- More than a third of landlords lacking confidence they can improve their properties to EPC ‘C’
- Property constraints, access and disruption key challenges facing landlords to making changes
- Lack of finance also key issue; 14% will need to spend all their annual rental income, plus more
- TMW offers Green Further Advance at 1.49% - up to 50% lower than normal further advance rates
With less than four years left until the Government wants all new private rented tenancies to be in properties with at least an Energy Performance Certificate (EPC) rating of ‘C’, new research1 from The Mortgage Works (TMW) uncovers a lack of confidence from landlords about bringing their properties up to the required standard in time.
Current legislation in England and Wales requires buy to let properties to have at least an EPC rating of ‘E’ or above. However, in order to improve the energy efficiency of rental properties, the Government wants to increase the requirement to a ‘C’ rating for all new tenancies by 2025 and for all existing tenancies by 2028.
According to the poll of around 750 landlords, more than a third (35%) say they're not confident they'll be able to bring their properties up to the required energy efficiency standard. This is not only due to a lack of available capital but also a lack of awareness regarding what it takes to achieve that ‘C’ rating.
Challenges facing landlords:
The research highlights a number of challenges facing landlords in their attempts to meet the new sustainability requirements. The biggest issue faced is perceived property constraints, which more than half (51%) think will be a hurdle. However, it’s not all doom and gloom as one in ten (10%) don’t anticipate facing any challenges.
|Property constraints (i.e. limitations on what is possible for the building)
|Access to the property whilst tenants are renting
|Level of disruption required to carry out the work
|Limited payback on any investment
|Limited tangible benefit to the tenants
|Finding reputable tradespeople
|Finding available tradespeople
|Hassle of managing the extra work
|Knowing what is required/appropriate
|Lack of funds
Landlords with larger property portfolios were more likely to face potential challenges than those with a smaller number of properties, especially when it comes to property constraints (66% for those with 11+ properties vs 49% with 1-10 properties). The same applied to access (50% vs 43%) and disruption (50% vs 43%).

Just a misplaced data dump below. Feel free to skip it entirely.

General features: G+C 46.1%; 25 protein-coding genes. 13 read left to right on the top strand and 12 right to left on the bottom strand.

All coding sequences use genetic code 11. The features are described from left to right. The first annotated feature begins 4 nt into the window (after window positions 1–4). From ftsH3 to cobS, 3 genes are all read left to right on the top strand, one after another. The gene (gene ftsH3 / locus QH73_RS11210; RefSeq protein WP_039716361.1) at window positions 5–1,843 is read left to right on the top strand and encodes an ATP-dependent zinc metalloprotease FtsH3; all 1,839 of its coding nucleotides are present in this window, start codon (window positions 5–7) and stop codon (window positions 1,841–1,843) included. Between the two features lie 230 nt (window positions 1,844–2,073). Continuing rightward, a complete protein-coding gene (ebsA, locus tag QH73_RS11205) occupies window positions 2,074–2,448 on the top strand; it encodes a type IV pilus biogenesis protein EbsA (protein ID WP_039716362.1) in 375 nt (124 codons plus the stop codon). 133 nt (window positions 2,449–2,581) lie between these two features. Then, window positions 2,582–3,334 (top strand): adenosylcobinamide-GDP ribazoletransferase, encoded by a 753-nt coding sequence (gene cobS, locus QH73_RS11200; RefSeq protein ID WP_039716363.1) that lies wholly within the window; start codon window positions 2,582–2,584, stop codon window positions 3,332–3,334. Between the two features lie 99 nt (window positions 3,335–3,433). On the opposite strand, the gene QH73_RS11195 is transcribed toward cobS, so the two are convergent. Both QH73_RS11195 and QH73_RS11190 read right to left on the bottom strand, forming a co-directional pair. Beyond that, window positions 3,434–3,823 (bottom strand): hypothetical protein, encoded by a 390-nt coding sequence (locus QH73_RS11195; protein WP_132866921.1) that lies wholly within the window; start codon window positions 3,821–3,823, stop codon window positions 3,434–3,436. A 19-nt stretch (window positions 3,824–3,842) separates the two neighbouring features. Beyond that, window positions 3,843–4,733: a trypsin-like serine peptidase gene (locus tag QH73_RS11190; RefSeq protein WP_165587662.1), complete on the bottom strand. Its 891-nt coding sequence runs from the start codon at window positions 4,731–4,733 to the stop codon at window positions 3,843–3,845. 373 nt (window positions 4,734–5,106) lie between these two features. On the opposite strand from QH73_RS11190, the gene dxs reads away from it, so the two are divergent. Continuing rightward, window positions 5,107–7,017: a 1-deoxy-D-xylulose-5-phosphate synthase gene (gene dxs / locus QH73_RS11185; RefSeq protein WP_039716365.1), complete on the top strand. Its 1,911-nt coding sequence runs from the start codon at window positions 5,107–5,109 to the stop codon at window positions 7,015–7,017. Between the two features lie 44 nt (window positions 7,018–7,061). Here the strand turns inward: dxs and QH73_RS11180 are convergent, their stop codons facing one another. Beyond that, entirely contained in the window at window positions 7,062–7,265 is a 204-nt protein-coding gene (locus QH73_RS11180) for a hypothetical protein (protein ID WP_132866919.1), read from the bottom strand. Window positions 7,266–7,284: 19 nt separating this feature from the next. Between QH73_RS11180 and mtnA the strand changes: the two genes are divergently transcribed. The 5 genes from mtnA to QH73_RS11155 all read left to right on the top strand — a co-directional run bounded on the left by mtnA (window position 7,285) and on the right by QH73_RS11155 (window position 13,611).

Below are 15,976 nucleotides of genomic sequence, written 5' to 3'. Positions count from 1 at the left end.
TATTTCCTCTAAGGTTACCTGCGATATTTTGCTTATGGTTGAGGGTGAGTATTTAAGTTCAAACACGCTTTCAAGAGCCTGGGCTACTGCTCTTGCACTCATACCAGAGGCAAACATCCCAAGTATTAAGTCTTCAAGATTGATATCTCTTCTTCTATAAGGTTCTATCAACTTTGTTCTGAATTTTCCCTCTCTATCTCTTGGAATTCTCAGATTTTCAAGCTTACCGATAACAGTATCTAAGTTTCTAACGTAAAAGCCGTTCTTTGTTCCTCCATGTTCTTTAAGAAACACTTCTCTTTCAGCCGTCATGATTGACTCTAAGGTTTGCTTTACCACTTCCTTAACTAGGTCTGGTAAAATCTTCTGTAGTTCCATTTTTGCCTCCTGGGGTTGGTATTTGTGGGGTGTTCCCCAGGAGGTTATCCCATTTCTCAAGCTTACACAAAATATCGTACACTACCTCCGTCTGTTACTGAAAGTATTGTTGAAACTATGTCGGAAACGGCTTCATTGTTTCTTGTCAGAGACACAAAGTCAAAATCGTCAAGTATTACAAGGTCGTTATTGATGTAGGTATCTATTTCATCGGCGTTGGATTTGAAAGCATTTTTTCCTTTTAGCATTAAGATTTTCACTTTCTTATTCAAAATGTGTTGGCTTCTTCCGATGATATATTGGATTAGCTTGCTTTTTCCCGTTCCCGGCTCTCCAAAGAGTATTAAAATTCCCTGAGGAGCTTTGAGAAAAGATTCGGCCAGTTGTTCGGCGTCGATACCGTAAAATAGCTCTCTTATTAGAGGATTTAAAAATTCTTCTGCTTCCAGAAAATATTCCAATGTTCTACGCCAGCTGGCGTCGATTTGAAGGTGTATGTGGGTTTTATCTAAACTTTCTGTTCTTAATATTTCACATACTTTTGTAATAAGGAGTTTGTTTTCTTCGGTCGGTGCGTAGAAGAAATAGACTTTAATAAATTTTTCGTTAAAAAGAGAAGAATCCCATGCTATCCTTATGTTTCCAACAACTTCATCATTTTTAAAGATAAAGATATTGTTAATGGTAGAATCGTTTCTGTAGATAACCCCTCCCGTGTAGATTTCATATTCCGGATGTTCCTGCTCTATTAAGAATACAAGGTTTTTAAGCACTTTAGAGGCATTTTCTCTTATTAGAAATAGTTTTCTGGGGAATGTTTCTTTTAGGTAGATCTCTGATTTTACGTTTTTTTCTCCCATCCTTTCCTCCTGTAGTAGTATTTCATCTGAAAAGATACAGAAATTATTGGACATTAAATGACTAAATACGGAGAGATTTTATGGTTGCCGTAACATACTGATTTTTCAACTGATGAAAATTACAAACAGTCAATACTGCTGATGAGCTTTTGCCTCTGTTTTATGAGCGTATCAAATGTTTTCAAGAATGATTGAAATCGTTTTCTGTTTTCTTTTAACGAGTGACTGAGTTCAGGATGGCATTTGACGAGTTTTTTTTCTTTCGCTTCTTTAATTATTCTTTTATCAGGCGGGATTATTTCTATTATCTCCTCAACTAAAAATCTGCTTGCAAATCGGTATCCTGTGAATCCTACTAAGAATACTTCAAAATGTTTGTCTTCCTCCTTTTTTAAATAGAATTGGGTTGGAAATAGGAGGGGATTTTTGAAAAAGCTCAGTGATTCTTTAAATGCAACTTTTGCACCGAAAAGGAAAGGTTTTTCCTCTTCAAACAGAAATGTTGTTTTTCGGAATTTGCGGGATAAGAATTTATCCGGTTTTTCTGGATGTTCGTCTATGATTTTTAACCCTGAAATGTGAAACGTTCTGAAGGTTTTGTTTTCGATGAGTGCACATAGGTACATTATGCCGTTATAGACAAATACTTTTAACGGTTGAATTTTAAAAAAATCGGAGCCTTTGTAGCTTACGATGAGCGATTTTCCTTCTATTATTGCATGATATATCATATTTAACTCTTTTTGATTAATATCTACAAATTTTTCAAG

More than six in ten (61%) landlords say they'll need to spend money to get their properties up to an EPC ‘C’ standard. More than one in ten (14%) of them say they'll need to spend all of their annual rental income, and perhaps even more than that, on making the improvements to their properties. However, a larger proportion of landlords don’t feel they'll need to spend as much with nearly a third (29%) saying they'll need to spend less than 30 per cent of their annual rental income. Nearly one five (17%) won’t need to spend anything at all.
Where to start:
Even if the money is available, around one in ten (11%) landlords admit they have no idea of what work is required and don’t know where to start. Whereas around four in ten (41%) say they have either a good or clear idea on what to do. That figure increases to more than half (55%) of those with 20 or more properties in their portfolio.
TMW Green Further Advance:
More than a quarter (27%) of landlords say a lack of funds is one of the biggest challenges they face. So, in order to help landlords make their properties more sustainable and undertake the improvements needed, The Mortgage Works launched its first ever Green Further Advance earlier this year that comes with a rate of 1.49%. It is available to landlords with an existing TMW mortgage and allows loans of between £2,500 and £15,000 up to a maximum of 75% LTV. Landlords can opt for a two or five-year fixed product, with rates for those making green improvements to their property up to 50 per cent lower2 than standard further advance rates.
Daniel Clinton, Head of The Mortgage Works, said: “Given the concerns and challenges facing landlords in not only making the necessary improvements, but financing them, it’s perhaps no surprise that more than a third of landlords are not confident they'll be able to bring their properties up to the required EPC ‘C’ standard. As more than two in five landlords say a lack of funds or access to finance is one of the biggest challenges they face in greening their properties, we are doing our bit to support them with the recent introduction of our Green Further Advance product, with rates up to 50 per cent lower than our standard further advance products. It’s also great to hear that the Government would like to introduce a new financial support package2 to help people improve the energy efficiency of their homes, however, we hope that any such scheme would also be open to helping landlords meet their requirements.”
1 Research conducted by BVA Group / BDRC with 753 UK landlords between 20 June and 5 July 2021.
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